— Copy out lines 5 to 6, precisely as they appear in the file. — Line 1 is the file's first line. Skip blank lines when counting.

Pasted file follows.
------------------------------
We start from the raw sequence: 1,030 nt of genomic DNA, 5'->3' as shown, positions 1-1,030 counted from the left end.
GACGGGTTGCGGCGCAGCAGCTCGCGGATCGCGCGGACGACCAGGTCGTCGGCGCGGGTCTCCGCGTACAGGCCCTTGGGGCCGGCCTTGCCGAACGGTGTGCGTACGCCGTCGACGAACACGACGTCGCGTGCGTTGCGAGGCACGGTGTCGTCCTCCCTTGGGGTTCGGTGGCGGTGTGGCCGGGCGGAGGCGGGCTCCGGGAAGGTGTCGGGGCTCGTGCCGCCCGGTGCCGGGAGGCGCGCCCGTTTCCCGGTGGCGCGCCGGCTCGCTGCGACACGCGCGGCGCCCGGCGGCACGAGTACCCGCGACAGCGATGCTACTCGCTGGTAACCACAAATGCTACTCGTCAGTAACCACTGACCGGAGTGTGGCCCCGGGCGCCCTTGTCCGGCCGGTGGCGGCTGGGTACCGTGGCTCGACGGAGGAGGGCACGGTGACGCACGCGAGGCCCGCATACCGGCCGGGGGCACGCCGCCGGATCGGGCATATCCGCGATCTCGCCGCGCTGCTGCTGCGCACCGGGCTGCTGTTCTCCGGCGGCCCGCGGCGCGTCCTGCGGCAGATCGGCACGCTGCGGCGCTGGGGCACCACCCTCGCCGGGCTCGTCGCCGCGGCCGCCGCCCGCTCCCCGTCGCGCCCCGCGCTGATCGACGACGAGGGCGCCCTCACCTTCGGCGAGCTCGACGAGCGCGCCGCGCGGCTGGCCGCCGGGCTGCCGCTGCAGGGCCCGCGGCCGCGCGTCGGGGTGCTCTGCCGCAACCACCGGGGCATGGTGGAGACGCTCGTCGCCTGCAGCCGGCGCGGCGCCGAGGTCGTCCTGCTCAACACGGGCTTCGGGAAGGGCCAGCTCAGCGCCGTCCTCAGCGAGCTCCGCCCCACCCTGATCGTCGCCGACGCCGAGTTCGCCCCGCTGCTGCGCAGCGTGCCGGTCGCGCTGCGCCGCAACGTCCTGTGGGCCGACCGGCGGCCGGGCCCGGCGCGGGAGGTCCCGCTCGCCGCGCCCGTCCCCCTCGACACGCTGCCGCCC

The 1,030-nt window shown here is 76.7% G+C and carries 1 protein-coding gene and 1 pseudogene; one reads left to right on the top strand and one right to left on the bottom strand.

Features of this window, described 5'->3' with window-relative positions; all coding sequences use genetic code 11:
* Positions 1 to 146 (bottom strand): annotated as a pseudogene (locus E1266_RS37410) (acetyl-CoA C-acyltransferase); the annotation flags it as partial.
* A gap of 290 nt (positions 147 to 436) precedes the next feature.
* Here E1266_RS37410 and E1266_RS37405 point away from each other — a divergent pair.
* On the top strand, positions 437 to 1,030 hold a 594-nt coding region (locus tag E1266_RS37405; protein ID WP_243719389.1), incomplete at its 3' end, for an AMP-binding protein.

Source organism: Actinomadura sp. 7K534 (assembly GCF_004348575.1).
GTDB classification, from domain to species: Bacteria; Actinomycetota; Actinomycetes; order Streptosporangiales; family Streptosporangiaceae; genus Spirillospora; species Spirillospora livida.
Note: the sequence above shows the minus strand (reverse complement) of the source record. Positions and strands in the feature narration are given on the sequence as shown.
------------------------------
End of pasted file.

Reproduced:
* Positions 1 to 146 (bottom strand): annotated as a pseudogene (locus E1266_RS37410) (acetyl-CoA C-acyltransferase); the annotation flags it as partial.
* A gap of 290 nt (positions 147 to 436) precedes the next feature.